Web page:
From the Desk of Andy Eads – April 2018

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Denton County Commissioner and Flower Mound resident Andy Eads. (Photo by Helen’s Photography)

April is Child Abuse Prevention Month

One of our most heartbreaking problems here in Denton County is the issue of child abuse. Every year, hundreds of children living right here in our community suffer silently as victims of neglect, violence and sexual abuse.

In fact, last year alone Denton County saw 6,352 cases of neglect/abuse, 750 were victims of suspected severe/sexual abuse, 1,027 confirmed cases of neglect/abuse, and 744 neglect/abuse cases in foster care, of which 65% were ages 0-5. In 95% of the cases, the victims knew their perpetrator.

These are staggering statistics. Thankfully, we have several exceptional organizations here in Denton County to address this issue and to help our most vulnerable through these horrific situations.

To help bring awareness to this ever-growing problem, the Children’s Advocacy Center for Denton County (CACDC) and CASA encourage individuals and families within our community to work together to prevent child abuse.

April is National Child Abuse Prevention Month, and we are taking a stand. Throughout the month of April, the Take a Stand awareness campaign will be hosting a series of special events and invite you to “take a stand.”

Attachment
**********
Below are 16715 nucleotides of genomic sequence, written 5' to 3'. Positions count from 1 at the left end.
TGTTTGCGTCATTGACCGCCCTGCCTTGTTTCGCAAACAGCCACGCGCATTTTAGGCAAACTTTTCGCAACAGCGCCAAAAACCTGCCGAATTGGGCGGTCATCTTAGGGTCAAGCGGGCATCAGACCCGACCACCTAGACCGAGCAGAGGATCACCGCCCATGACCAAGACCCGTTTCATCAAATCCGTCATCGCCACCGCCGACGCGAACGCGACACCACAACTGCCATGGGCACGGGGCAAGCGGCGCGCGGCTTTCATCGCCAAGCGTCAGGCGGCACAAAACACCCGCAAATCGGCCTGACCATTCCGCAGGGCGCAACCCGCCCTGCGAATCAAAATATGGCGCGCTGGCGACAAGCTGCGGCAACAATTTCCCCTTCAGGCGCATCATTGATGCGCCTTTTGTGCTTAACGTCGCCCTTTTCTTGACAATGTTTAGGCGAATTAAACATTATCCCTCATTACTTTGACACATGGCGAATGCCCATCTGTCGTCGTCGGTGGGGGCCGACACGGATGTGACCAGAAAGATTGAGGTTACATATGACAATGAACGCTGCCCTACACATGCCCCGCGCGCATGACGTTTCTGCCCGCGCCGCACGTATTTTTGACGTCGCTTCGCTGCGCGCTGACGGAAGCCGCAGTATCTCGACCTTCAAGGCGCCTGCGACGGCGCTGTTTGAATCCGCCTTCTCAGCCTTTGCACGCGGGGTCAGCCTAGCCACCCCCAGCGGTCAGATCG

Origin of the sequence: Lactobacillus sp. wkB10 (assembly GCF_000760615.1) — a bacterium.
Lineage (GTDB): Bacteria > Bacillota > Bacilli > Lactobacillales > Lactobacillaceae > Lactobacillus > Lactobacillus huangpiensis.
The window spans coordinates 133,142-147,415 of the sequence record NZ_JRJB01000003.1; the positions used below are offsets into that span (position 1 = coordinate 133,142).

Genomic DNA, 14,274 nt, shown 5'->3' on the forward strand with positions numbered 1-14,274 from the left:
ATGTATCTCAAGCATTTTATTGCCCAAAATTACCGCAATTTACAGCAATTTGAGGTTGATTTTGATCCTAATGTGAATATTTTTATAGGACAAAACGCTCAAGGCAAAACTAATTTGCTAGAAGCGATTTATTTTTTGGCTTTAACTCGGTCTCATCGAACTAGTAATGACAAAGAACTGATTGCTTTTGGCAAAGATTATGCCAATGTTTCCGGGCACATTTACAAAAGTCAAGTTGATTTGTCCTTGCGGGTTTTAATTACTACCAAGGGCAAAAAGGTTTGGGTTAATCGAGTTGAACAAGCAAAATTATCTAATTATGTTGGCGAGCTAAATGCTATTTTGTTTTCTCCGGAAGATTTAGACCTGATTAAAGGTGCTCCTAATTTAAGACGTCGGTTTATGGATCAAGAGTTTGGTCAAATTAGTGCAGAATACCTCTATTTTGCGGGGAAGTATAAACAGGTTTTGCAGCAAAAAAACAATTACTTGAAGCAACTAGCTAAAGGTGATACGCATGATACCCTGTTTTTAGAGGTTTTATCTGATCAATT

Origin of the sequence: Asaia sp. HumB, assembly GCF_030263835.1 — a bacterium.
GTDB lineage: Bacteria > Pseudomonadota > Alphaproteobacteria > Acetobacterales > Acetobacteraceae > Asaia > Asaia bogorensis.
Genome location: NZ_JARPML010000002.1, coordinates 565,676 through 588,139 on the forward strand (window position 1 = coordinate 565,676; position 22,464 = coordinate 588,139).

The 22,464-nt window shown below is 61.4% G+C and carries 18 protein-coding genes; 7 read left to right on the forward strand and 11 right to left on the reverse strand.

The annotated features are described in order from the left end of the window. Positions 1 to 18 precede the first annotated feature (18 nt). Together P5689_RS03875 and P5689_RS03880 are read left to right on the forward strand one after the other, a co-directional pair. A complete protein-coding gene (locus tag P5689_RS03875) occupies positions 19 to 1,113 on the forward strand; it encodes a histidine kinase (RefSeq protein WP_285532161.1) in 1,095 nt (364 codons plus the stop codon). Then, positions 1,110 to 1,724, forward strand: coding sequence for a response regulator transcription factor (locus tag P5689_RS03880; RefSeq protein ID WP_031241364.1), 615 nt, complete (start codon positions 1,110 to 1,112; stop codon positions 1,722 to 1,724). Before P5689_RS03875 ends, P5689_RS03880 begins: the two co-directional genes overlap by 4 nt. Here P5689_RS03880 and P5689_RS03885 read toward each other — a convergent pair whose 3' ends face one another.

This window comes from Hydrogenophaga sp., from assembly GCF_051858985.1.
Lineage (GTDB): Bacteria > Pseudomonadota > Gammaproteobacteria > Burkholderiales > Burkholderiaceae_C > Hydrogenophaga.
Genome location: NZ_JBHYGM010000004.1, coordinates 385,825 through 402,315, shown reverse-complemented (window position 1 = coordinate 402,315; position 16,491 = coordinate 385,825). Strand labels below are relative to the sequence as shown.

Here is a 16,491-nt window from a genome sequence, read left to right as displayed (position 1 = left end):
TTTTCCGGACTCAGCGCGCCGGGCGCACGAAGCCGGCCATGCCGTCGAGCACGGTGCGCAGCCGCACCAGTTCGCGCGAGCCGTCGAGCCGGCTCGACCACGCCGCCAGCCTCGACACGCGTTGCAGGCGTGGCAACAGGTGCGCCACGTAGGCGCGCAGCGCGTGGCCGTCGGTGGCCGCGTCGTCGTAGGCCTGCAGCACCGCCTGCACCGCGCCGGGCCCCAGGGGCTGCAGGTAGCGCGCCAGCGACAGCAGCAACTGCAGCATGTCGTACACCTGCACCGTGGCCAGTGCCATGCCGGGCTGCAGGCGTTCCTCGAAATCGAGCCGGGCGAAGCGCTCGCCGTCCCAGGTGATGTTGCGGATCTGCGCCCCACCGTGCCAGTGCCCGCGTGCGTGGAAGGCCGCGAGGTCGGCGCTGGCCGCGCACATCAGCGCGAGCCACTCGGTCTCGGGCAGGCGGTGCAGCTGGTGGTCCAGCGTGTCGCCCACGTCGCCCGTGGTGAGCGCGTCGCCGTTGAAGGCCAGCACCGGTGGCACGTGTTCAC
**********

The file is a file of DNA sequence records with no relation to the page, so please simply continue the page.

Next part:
Denton County #1 in Health Rankings

The 2018 County Health Rankings (CHR) were released mid-March, and Denton County ranked first in Texas for health outcomes. This is exciting news for our county and all the communities within it, as health outcomes are primarily determined by the length and quality of residents’ life within Denton County.

Denton County also scored as one of the healthiest counties within the state for multiple health behaviors and health factors, such as access to exercise, graduation and education rates, and lower unemployment rates.

The healthy communities we live in are not created by accident, but by local organizations, leaders, and teamwork that has provided our county with a wealth of healthy resources. National Public Health Week is April 2-8, 2018, which opens the door for us to celebrate these wins and learn together on additional public health topics like behavioral health, environmental health, and more.

You can find more information on the CHR for Denton County and others at CountyHealthRankings.org.

National County Government Month

When I talk to people around the county, I always start with a reminder that the county touches your life from the cradle to the grave. From your birth to marriage and starting family, from building a business to making a will and leaving a legacy for those you love, counties mark your most important milestones.

The Texas Association of Counties, along with the National Association of Counties, has designated April as “National County Government Month,” so I thought this would be an excellent opportunity to share a little information about the role of county government and how it affects each of us.